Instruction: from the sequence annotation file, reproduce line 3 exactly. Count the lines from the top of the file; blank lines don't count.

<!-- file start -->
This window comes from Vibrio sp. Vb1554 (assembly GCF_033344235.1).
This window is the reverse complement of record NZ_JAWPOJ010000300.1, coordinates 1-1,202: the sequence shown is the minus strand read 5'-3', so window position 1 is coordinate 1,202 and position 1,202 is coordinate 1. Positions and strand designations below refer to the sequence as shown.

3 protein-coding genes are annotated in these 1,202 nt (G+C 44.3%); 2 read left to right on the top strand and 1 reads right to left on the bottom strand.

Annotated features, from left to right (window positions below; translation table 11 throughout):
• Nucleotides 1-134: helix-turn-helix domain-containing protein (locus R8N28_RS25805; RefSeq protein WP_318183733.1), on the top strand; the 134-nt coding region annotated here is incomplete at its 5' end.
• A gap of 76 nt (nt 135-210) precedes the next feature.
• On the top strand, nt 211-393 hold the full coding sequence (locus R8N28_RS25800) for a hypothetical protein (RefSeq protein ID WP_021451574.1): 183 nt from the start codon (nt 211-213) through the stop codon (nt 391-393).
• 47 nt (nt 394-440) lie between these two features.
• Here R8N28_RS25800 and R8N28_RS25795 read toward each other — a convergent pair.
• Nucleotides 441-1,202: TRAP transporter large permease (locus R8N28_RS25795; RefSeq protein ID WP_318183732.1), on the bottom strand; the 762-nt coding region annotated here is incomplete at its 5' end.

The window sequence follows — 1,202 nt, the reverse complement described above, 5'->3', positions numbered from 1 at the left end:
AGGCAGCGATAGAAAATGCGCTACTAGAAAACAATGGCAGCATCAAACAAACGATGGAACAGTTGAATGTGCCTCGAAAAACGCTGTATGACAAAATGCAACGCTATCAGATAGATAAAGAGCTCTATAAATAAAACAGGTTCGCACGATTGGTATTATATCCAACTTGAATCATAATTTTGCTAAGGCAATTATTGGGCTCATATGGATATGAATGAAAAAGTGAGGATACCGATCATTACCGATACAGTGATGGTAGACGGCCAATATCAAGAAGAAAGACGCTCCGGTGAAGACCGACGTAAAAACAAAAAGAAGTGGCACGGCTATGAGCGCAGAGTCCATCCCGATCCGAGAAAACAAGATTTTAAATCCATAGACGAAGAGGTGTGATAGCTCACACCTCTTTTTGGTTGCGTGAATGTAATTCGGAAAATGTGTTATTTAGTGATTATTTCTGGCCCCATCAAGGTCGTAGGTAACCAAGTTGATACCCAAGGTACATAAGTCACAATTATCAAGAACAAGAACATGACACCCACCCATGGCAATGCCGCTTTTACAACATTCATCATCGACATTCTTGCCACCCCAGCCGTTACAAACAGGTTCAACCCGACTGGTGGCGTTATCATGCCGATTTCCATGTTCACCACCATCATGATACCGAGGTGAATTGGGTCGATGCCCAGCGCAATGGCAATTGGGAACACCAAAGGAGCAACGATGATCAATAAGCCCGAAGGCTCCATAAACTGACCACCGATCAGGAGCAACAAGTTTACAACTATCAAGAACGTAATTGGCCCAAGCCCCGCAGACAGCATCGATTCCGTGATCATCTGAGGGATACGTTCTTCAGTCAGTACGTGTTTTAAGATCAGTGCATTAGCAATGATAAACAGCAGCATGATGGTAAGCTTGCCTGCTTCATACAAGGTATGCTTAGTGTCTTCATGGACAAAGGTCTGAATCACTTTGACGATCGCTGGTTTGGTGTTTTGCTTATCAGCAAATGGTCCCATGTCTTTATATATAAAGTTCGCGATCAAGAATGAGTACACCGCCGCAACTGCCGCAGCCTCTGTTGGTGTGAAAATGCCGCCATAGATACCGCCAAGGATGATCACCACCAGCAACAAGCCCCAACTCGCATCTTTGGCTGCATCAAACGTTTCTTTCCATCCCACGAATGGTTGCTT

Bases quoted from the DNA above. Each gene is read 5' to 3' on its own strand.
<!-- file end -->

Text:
3 protein-coding genes are annotated in these 1,202 nt (G+C 44.3%); 2 read left to right on the top strand and 1 reads right to left on the bottom strand.